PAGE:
After nine years and eight million dollars in price cuts, 24 Khakum Wood Road has a contract. Listed for the past year at $6.650 and certainly selling for less, Ogilvy launched it on the waters back in 2008 at $14.5.
One Ashton Drive is reported pending, last asking price $4.290 million. The owner paid $5.125 for it in 2007, which was his misfortune, but his first agent priced it at $6.7 in 2014, which was just stupid. This agent, eventually, dropped it to what turned out to be a marketable price, and it's selling,
Ken York put up a half-acre waterfront property at 206 Shore Road at $3.850 million, it sold yesterday for $4.325. There are buyers out there, and they're ready to pay, but it's a transparent market, and when you display an indifference to reality, they shy away - I have a stable of would-be-buyers to attest to that. Ken set this price at the low end, plenty of people saw it, and bid it up.
And that's how it should work: don't drive buyers away, draw them in.
The painting illustrating this post, by the way, was done by the owner, Bob Fujitani, who made his living as a comic illustrator, but is a gifted artist in more conventional formats as well.
'She misses a first serve and Venus is all over her,' Adler said. 'You see Venus move in and put the guerrilla effect on. Charging."
ESPN viewers went nuts over the word they heard, and ESPN immediately fired Adler.
Court papers ... point out that 'Guerrilla Tennis' was the name of a Nike TV ad from the 1990s featuring Andre Agassi and Pete Sampras.
'Obviously, (Adler) saw that commercial many times and the phrase became widely used by those who actually understood tennis vernacular and followed the sport closely,' the lawsuit claimed.
In a statement emailed in January to The Associated Press, ESPN said it had pulled Adler from broadcasts.
'During an Australian Open stream on ESPN3, Doug Adler should have been more careful in his word selection. He apologized and we have removed him from his remaining assignments,' the statement read.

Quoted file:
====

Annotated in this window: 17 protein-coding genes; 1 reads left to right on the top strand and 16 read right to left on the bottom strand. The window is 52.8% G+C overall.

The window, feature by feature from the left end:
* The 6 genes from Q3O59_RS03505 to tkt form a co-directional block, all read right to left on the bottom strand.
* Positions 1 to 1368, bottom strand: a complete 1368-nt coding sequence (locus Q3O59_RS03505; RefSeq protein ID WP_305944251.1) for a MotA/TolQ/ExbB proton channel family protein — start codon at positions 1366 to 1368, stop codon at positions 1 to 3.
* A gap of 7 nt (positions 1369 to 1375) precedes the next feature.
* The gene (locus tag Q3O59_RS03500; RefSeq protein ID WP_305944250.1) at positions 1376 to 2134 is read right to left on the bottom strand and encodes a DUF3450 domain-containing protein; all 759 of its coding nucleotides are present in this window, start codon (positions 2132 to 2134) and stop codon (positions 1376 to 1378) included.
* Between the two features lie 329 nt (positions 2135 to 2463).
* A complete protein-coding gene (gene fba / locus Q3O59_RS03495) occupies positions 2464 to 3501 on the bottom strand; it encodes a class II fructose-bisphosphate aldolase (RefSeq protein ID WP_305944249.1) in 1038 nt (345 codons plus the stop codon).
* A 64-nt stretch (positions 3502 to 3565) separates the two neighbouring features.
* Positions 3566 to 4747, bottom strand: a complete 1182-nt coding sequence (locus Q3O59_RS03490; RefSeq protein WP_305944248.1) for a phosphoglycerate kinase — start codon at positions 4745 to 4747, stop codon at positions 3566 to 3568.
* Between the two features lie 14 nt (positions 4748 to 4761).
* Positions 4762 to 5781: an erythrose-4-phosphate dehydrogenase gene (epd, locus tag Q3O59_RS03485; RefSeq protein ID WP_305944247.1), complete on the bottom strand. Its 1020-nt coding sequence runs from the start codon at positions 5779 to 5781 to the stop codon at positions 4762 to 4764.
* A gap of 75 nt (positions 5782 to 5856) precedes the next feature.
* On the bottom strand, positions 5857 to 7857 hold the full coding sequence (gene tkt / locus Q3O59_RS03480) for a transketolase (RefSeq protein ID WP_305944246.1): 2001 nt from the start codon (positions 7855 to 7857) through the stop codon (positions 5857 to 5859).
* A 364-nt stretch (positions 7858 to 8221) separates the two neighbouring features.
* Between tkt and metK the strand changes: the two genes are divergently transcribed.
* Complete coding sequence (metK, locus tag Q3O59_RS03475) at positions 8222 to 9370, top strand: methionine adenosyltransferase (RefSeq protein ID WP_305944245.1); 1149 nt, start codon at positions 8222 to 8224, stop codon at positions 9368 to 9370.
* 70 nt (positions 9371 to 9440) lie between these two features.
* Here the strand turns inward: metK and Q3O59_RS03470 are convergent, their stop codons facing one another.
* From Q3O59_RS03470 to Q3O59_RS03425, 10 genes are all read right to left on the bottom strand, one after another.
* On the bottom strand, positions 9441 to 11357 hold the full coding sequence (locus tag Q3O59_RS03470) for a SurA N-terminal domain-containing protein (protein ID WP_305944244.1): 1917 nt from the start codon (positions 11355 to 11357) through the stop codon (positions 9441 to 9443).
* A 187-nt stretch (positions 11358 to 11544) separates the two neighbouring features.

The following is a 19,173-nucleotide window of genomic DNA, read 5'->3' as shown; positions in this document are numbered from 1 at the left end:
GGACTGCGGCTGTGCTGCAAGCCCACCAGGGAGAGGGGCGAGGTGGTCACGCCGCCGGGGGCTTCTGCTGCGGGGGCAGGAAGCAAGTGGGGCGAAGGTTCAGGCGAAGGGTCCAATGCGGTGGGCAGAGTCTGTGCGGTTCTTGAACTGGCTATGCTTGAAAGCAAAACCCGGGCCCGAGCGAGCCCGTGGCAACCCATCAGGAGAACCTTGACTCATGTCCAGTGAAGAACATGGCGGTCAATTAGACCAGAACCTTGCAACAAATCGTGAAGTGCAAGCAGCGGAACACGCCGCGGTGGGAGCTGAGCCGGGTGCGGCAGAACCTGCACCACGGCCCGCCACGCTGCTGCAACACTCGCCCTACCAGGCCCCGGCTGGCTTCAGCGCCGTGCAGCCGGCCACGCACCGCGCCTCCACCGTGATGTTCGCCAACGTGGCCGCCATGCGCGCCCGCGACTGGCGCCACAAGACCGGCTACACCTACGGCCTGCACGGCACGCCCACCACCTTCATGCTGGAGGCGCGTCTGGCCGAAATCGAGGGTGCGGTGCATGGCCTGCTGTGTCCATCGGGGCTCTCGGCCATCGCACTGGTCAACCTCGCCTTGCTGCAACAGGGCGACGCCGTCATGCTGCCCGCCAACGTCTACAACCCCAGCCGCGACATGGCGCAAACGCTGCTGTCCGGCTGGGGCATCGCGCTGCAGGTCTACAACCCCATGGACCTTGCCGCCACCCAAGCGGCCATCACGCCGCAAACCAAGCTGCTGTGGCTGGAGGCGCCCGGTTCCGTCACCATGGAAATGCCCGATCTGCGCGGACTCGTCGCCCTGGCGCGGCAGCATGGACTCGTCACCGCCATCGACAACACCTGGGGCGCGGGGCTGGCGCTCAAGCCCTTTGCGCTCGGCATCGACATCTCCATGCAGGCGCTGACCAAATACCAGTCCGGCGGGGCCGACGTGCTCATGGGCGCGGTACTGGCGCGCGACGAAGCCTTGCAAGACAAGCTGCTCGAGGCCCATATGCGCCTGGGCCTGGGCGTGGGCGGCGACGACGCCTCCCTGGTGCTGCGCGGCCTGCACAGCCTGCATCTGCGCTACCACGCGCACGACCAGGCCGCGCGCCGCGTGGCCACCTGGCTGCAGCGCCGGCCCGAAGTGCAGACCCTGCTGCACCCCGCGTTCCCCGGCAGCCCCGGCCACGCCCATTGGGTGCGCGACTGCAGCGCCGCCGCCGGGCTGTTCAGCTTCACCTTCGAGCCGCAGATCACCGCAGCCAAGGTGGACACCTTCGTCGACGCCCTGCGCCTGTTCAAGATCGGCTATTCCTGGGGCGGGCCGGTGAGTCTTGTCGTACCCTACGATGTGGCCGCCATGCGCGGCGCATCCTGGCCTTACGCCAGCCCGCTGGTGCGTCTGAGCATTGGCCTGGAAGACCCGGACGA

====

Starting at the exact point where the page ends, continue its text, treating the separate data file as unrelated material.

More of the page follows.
"You might understand that 'guerilla tactics' refers to sudden feints or ambushes," ESPN spokesman Kenneth Boarsuck told FWIW, "but our core tennis audience is comprised of country club liberals who consider their domestics to resemble gorillas, so when they hear the word, they go batshit crazy; in their minds, they're not supposed to think that, and so, naturally, neither should ESPN commentators. Adler had to go - that simple."
For the third time and heading into the 2017 spring listing season, General Electric CEO Jeff Immelt and spouse Andrea have cut the price of their New Canaan mansion, now listed at just over $4.7 million.
After initially listing their home at 705 West Rd. in May 2016 at $5.5 million, the Immelts shaved $500,000 from the price last October, dropping the price below the $5.3 million they paid for the property in 2001 a year after its construction in a gated cul-de-sac.
New Canaan's real estate market has been dead since Bear Sterns went belly-up in 2008 and wiped out that firm's young Turks, who for some reason, all chose to live there, and with GE leaving the area, who's left to buy expensive homes? (There's my childhood pal from Riverside's Summit Road, Chase Carey, but he already has one.)
Immelt is buying, or has already bought, an $8 million triplex in Boston, so if he were a normal human, he'd drop the New Canaan place down to a salable New Canaan price - maybe $3.5? and get on with things, but I can't imagine he really cares, so he can leave it to his agent to deal with, and one day, at some price ....
If one exists - I have my doubts.
293 Riversville Road, a foreclosure property, is back on the market, now asking $2.695 million, which in my opinion is as unlikely to bring success as its previous iterations, but that's not my point. My point, or as Walt would put it, MY POINT is that this is a 1794 home, yet the stager has dragged out her same tired collection of very bad 70s furniture and animal skin rugs to decorate the place.
Please: just leave it alone; we'll get it. Or not, but at least we won't have to look past and through an awful collection of kitsch.